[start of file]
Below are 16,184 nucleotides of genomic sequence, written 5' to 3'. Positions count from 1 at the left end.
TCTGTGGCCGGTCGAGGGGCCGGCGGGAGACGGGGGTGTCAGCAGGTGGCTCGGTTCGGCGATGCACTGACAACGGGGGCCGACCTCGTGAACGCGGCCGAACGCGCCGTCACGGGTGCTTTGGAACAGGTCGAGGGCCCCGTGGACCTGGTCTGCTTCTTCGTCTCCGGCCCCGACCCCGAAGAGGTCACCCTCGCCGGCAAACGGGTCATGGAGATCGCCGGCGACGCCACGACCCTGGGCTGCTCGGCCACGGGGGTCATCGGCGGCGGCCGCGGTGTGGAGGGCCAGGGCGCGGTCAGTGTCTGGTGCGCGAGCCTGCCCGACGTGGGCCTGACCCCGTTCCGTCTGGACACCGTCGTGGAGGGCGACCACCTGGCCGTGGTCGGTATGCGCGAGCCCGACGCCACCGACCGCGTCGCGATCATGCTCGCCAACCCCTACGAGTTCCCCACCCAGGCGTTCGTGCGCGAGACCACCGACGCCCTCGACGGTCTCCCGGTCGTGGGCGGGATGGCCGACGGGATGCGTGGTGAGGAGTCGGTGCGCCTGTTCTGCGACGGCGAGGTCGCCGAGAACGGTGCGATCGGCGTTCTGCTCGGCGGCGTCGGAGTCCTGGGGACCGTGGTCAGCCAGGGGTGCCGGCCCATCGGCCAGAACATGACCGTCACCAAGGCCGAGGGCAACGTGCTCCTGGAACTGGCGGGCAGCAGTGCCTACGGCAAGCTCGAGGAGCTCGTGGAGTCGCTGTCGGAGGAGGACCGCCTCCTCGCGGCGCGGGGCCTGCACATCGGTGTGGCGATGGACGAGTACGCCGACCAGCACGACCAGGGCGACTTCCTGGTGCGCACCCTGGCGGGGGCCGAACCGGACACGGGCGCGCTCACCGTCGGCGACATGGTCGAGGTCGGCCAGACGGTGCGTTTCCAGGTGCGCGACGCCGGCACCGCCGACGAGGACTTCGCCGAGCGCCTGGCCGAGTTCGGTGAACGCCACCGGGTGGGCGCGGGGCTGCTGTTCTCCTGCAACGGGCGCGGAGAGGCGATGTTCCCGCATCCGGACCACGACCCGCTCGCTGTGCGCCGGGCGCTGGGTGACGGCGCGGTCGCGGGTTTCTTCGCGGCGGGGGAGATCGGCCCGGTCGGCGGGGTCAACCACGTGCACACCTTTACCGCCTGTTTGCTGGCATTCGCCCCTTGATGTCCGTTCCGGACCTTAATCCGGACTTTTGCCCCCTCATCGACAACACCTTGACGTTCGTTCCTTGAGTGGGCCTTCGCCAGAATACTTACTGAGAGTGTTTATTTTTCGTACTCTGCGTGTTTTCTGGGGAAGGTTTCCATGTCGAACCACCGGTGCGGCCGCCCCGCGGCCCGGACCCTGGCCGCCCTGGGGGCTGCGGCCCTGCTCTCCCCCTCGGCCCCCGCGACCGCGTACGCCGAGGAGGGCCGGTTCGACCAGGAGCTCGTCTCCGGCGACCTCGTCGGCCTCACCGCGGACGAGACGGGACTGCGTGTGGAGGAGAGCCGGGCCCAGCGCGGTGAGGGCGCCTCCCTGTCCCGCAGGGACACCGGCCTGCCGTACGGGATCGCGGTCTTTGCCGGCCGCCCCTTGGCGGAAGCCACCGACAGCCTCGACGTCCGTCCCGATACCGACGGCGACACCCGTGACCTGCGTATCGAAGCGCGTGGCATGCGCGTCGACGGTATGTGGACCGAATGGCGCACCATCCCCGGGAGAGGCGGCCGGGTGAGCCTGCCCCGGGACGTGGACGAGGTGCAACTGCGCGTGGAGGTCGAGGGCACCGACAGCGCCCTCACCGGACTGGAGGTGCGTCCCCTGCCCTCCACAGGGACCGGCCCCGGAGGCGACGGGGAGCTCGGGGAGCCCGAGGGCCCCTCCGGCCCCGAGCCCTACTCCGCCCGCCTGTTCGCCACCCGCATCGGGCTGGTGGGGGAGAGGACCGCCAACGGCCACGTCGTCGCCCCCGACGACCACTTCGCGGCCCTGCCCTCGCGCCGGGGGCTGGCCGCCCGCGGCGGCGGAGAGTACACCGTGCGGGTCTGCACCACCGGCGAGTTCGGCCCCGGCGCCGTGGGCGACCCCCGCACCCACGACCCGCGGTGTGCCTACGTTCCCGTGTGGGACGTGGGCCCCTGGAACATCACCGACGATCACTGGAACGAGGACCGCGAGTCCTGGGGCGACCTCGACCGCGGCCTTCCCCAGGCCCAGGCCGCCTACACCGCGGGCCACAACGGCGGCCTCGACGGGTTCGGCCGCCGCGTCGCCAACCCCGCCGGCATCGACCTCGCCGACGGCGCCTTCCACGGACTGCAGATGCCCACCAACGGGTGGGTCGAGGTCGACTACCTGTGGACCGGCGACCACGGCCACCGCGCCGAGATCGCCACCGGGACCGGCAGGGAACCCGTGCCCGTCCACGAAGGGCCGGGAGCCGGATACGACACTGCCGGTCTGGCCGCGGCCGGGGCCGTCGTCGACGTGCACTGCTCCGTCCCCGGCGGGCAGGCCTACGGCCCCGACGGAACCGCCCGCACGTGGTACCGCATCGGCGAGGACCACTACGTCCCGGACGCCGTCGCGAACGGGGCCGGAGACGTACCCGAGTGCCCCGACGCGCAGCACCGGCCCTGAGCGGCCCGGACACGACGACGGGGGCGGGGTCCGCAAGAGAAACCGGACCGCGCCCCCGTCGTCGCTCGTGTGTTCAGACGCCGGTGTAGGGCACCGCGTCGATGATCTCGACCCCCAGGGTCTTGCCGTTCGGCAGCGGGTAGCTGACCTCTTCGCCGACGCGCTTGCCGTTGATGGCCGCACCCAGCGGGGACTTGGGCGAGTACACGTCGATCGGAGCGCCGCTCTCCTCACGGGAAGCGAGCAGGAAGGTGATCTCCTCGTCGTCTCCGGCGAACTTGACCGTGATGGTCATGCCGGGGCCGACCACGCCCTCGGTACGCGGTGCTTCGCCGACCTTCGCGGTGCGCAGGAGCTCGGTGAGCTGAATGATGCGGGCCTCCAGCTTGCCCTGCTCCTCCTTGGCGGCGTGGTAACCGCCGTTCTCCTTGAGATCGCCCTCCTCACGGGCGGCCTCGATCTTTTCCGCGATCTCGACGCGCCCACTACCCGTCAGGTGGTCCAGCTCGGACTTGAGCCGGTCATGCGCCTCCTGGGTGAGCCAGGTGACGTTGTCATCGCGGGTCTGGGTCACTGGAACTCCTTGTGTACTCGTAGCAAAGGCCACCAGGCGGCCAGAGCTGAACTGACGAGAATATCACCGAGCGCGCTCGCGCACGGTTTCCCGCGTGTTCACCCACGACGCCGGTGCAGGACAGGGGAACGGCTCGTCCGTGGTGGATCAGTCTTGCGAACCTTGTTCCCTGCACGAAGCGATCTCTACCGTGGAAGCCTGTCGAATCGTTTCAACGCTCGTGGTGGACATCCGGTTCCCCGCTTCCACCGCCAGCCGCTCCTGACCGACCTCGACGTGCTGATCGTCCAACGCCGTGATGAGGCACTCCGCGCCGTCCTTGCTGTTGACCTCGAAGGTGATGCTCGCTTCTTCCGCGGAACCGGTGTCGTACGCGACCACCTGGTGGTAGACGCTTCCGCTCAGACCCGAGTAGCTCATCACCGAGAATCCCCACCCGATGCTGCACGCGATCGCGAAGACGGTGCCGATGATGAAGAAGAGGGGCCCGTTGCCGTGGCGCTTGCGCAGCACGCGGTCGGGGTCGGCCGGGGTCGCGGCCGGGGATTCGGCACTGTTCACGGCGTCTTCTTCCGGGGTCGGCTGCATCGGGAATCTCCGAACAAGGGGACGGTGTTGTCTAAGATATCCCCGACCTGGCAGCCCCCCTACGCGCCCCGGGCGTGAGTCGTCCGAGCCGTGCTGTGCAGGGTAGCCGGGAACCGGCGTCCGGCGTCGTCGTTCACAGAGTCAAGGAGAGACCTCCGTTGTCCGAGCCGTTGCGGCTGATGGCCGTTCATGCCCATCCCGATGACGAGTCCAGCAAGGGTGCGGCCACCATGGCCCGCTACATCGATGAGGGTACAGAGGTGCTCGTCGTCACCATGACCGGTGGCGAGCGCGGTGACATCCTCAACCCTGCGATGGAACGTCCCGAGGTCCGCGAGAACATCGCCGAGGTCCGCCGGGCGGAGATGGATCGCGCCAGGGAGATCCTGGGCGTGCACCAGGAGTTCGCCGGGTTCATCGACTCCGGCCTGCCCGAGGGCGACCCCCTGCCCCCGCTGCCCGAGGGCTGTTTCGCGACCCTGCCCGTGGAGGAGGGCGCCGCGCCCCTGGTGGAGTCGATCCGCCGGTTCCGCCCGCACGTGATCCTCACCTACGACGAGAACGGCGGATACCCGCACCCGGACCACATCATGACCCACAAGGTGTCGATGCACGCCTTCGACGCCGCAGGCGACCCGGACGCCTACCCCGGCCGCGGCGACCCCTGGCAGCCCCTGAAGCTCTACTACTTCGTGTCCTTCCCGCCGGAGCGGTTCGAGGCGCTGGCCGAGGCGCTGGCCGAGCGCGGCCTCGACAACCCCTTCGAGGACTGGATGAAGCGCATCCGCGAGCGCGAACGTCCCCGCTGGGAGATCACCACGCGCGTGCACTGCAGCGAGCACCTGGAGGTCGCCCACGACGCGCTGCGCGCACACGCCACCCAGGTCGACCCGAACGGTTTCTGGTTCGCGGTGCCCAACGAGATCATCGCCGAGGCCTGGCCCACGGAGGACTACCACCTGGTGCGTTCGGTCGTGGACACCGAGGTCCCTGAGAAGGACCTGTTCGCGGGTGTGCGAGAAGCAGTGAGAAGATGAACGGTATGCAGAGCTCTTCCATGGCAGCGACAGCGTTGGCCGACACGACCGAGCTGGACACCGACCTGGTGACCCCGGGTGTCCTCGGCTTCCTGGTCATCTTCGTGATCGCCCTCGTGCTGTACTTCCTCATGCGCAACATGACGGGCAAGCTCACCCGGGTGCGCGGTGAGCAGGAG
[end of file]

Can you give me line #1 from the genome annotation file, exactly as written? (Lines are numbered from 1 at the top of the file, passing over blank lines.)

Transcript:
Below are 16,184 nucleotides of genomic sequence, written 5' to 3'. Positions count from 1 at the left end.